After a few days we move to the White Knight Hotel plunk in the middle of Intramuros, the old Spanish walled city in Manila. We immediately feel at home in this smaller hotel with wide red-carpeted staircases, spacious rooms and staff that aims to please. The surrounding streets are filled with students from the University, College and sizable highschool within the city walls, along with the very poor struggling to survive as roadside vendors selling everything from fresh cooked corn and roasted nuts to kitschy jewellery, children running about at play, and rows of pedi-cab and horse & buggy drivers enticing visitors to take a tour.
Each day we venture out to re-live the history of Intramuros. The fortification walls span 4.5 kilometres (enclosing an area of approximately 64 hectares) and have a series of baluartes (bastions), puertas (gates) and military installations. Fort Santiago with its vital reconnaissance location on the Pasig River was a citadel ruled by a native ruler, Raja Soliman, long before the Spaniards arrived in the south Philippines in 1521 expanding north and constructing a stone fortification here in1571. Fort Santiago was destroyed and rebuilt many times during its three centuries of Spanish rule, followed by a period of US control after the Spanish-American War of 1896, to the black period of Japanese occupation during WWII, to the Battle of Manila in 1945 wherein the US army and guerrilla forces ousted the Japanese, resulting in an independent Republic of the Philippines on July 4, 1946.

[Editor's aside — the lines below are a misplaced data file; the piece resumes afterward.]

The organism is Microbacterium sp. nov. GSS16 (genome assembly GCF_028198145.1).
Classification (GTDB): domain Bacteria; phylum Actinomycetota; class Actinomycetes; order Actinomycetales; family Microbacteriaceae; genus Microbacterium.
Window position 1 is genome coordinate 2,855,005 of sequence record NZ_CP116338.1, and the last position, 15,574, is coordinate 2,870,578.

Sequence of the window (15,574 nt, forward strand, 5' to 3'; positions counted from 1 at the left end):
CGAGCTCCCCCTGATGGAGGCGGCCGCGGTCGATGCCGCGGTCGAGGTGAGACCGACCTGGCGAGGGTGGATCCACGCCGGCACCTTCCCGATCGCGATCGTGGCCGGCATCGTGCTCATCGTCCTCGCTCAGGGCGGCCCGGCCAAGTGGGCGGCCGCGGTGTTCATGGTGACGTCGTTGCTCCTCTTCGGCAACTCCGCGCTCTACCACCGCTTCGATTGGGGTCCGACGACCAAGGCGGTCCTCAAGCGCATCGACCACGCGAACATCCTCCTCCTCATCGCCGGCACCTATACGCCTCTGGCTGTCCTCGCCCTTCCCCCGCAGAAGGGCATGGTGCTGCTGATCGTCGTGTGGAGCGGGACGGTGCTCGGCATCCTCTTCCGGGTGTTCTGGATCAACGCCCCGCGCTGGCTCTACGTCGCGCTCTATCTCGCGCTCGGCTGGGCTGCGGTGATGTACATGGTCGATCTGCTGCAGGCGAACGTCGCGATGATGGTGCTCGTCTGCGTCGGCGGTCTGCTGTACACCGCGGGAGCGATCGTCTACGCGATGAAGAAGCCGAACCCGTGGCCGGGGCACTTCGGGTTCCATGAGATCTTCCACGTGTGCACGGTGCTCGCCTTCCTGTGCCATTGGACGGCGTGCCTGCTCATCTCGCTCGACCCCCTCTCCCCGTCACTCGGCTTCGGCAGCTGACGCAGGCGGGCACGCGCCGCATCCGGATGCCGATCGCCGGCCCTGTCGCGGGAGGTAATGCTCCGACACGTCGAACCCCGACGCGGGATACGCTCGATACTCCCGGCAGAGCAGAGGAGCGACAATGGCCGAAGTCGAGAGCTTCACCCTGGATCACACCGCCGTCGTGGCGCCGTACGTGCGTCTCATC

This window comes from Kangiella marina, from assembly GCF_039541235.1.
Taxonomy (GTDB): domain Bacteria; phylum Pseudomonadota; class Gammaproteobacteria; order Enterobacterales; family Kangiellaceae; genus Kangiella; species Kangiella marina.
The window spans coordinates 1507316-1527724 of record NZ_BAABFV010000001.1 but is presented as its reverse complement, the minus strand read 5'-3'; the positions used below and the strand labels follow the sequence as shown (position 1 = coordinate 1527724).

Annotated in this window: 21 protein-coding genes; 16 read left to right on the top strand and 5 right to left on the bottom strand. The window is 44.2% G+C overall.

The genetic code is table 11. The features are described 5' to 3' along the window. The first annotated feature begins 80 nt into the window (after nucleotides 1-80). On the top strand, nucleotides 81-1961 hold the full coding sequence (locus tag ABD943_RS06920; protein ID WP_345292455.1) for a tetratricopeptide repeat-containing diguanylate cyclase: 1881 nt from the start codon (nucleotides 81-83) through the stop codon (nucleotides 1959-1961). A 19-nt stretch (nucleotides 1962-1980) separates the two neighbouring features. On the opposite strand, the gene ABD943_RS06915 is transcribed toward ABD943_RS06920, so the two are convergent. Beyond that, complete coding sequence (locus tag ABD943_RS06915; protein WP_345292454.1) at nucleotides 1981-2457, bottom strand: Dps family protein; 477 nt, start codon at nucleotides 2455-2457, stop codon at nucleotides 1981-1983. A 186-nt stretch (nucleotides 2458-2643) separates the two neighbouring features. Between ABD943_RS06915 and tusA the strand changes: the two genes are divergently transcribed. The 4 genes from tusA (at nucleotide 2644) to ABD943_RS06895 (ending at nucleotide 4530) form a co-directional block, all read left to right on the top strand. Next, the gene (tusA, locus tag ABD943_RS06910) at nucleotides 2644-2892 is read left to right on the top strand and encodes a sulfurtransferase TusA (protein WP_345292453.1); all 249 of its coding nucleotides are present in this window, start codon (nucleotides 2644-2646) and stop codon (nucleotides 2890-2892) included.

Milling through the restored and still bullet-riddled buildings, past cannons and dungeons, we come across a curious set of gold-coloured footprints leading from a shell of a building to the outer gates of the fort. We learn this is the final walk of National Hero Dr. Jose Rizal on his way to his execution by firing squad. Charged by the Spanish with “instigating a revolt” in 1896, his death did indeed flame the Philippine Revolution.
We walk along the top of the walls on old stone paths from Fort Santiago to the impressive Baluarte San Diego, the formation of its three consecutive stone walls shaped like the ace of spades. Originally built in 1586, San Diego also has a history of destruction and rebuilding; last demolished in 1945’s Battle of Manila, followed by a long wait until the latest rebuilding was completed in 1992.
Next was “church day”; time for a closer inspection of the two grand Catholic churches we pass daily when leaving the White Knight Hotel. Eighty percent of Filipinos are of this Christian persuasion and churches abound. Like most of the structures in Manila the majority of the churches were destroyed by earthquakes and wars and rebuilt many times.